Posted by Jill Kerby on October 25 2016 @ 09:00
FUNERAL COSTS ARE A SHOCK GRIEVING FAMILY CAN BE SPARED
Funerals are not something most of give too much thought to, at least not until you reach more advanced age (than I am now, for instance) or unless you’ve suffered a recent, close bereavement.
Recently the father of a close friend, who happens to be Brazilian, died. He was quite a young man but in keeping with their funeral traditions, he was buried within 24 hours, without a formal funeral. Family and friends gathered a week later for a memorial service.
This is quite foreign to the way we bury our dead in Ireland. Our ritual of holding a wake at a funeral home or in the person’s residence, then the removal church ceremony and finally the church service and a gathering for tea or lunch with close family and friends is, for us, at least, a tried and tested way to deal with loss and grief. When mourners have to travel any distance, as so many of our immigrant family do, the funeral process can be protracted.
It can also amount to quite an expense, as a new survey from Post Insurance (www.postinsurance.ie) a subsidiary of An Post revealed.
The Post Insurance Funeral Price Index shows that while the standard funeral cost in Ireland is €4,052 plus the cost of a burial plot or cremation. The cost of a “standard coffin” can range from a high of € 2,000 in Kerry and Laois to a low of €1,177 in Waterford. A standard coffin in Dublin will cost an average of €1,750.
The burial plot, depending on what part of the country you live in, can add many thousand more euro to the bill, depending on where you live. It explains how cremation has grown in popularity.
Also, while the €4,052 accounts for the cost of Removal and Care of the Deceased, Embalming, Removal to Church / Cemetery, Hearse, Funeral Directors Fee and Coffin, it does not include what are known as ‘disbursements’ – the Church Offering, Priest, Music, Obituary Notice. The three most expensive counties for disbursement costs are Laois (€1,440), Galway (€1,242) and Dublin (€1,177), while Kerry, (€470) and Limerick (€573) were the least expensive.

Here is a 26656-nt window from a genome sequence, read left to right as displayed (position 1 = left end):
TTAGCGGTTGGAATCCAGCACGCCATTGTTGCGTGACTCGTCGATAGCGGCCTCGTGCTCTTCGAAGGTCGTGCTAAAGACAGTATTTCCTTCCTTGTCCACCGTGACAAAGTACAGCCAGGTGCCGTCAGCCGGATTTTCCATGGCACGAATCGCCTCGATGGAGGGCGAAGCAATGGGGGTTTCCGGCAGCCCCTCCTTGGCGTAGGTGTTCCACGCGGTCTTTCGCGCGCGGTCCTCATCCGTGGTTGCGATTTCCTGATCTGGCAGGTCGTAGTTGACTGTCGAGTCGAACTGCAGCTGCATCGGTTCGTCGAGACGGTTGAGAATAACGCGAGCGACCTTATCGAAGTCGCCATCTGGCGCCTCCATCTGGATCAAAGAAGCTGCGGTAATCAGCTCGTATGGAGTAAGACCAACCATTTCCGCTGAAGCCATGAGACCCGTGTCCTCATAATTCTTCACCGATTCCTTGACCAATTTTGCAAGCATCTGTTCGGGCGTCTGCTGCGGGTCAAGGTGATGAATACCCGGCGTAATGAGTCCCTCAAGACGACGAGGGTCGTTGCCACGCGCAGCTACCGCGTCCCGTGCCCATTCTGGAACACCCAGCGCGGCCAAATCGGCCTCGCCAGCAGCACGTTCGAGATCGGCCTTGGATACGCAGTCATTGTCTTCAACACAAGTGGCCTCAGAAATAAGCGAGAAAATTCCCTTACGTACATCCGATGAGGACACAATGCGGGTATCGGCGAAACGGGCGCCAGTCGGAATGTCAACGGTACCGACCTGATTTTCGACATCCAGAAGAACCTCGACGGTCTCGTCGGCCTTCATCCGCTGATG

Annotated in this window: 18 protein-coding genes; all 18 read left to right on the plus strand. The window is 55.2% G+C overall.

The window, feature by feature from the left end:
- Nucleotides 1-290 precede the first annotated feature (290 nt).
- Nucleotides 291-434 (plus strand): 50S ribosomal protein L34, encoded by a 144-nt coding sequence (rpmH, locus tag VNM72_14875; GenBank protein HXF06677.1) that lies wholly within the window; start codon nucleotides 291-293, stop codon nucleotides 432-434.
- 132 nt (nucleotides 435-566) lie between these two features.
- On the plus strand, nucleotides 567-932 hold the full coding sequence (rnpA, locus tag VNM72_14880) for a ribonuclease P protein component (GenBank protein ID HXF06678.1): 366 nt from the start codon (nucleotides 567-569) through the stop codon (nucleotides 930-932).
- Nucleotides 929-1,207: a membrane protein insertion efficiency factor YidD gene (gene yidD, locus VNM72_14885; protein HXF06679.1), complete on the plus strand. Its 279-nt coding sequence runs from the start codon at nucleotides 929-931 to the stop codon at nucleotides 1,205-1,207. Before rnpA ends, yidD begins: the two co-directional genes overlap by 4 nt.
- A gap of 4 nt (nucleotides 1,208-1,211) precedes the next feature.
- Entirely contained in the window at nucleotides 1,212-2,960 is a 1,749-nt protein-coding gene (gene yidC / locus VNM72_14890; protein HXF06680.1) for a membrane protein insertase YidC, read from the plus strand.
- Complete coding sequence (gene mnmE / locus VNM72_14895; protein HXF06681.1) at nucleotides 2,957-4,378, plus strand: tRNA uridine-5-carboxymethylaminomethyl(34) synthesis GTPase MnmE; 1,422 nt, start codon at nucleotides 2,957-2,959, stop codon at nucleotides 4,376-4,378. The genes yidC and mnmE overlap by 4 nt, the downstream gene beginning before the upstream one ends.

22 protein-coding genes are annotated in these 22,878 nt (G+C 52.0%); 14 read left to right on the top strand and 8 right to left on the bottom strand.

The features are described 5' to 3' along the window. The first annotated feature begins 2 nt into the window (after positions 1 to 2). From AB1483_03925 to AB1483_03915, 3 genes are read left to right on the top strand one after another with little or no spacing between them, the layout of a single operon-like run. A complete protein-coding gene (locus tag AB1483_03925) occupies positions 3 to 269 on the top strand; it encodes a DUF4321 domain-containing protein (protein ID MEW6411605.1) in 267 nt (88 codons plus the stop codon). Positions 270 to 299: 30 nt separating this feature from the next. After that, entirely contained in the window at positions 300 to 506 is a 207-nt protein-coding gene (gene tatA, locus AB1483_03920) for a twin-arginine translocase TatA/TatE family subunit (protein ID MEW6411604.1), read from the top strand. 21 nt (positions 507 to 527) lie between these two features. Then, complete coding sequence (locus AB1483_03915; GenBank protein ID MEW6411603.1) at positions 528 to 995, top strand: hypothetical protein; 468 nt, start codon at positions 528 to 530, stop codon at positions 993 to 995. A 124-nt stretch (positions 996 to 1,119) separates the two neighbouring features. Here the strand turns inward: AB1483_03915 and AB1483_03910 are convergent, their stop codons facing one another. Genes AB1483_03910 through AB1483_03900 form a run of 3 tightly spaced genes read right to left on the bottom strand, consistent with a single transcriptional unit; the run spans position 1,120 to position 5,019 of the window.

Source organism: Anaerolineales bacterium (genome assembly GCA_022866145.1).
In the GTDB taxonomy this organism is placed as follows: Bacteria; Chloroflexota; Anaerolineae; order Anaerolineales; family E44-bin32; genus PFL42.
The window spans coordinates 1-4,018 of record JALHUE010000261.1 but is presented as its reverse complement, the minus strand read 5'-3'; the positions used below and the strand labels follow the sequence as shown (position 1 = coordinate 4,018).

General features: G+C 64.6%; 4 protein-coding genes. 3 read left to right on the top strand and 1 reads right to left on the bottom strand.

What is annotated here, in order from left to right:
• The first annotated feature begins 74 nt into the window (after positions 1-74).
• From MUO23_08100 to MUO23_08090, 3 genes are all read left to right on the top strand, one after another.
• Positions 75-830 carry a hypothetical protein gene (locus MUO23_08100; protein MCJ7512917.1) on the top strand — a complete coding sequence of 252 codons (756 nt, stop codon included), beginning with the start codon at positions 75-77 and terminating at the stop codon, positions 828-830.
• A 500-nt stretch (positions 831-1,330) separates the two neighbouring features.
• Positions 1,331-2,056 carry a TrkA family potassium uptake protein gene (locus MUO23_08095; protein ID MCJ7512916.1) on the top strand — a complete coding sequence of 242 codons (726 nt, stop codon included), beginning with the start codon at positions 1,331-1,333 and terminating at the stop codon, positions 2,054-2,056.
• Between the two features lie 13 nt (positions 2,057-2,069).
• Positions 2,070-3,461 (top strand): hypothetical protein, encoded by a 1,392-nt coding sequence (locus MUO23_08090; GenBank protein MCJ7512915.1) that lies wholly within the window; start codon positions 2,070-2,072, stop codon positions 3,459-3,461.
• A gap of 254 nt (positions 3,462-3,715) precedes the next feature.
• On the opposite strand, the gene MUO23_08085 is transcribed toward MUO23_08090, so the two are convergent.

The highest quote for a ‘standard’ funeral is in Co Tipperary at €6,310 (which might surprise those of us living in greater Dublin where everything is usually more expensive) and the highest average cost was €5,000 in Co’s Sligo and Clare. The least expensive standard funeral is available (€3,408) in Co Wexford.
A double sized grave plot can cost €32,000 in Deansgrange Dublin, while the same double plot in Shanganagh, Dublin was quoted at €5,600.
There are three ways to pay for a funeral and all its costs - €10,000 or more is not an atypical price, readers tell me (especially if a grave plot has to be bought or even opened.) You can:
- Plan ahead and take out an insurance policy (Post Insurance offers one worth up to €30,000 in benefits), use an existing one, or consider a funeral package during your lifetime. Many funeral homes sell the latter and take instalment payments.
- Your family can pay for it out of their own pockets and reclaim it from your estate, if you have so designated, or from their own bequest left in your will.
- Or the money can be borrowed from a bank or credit union. Some funeral homes will accept instalment payments.
Today many more Irish people are choosing simpler, ‘humanist’ funeral services, often held in the funeral home or crematorium ‘chapel’. These can also include comparatively eco-friendly cardboard or willow coffins and cremation, cutting out a number of the biggest expenses that Post Insurance itemised.
It certainly makes good sense to either assign apportion of your long-term savings (perhaps in the Post Office) or from a small life insurance policy to pay for the kind of funeral you would like to have. It isn’t an easy subject to face, or to discuss with loved ones, but it does alleviate some of the stress that comes with bereavement, especially the financial concern of how the funeral related expenses will be paid.
Leaving a written instruction – sometimes known as a Letter of Intent – with your closest loved one (a spouse, adult child, best friend or family solicitor) will be an important guide for them (even if it isn’t a legally binding document, like a Will).
If you are going to go to be considerate enough to pre-fund and provide a funeral plan, then you should also write a legal will and make sure your executor knows where to find it too. Older people – and retiring is as good a time as any to do this – should also draw up an Enduring Power of Attorney. This document sets out your care wishes in the event you become mentally unfit to deal with your own affairs prior to your death. As your solicitor will explain, It will prevent you becoming a ward of court.
Do you have a question for Jill? Please email her directly at firstname.lastname@example.org or write c/o this newspaper.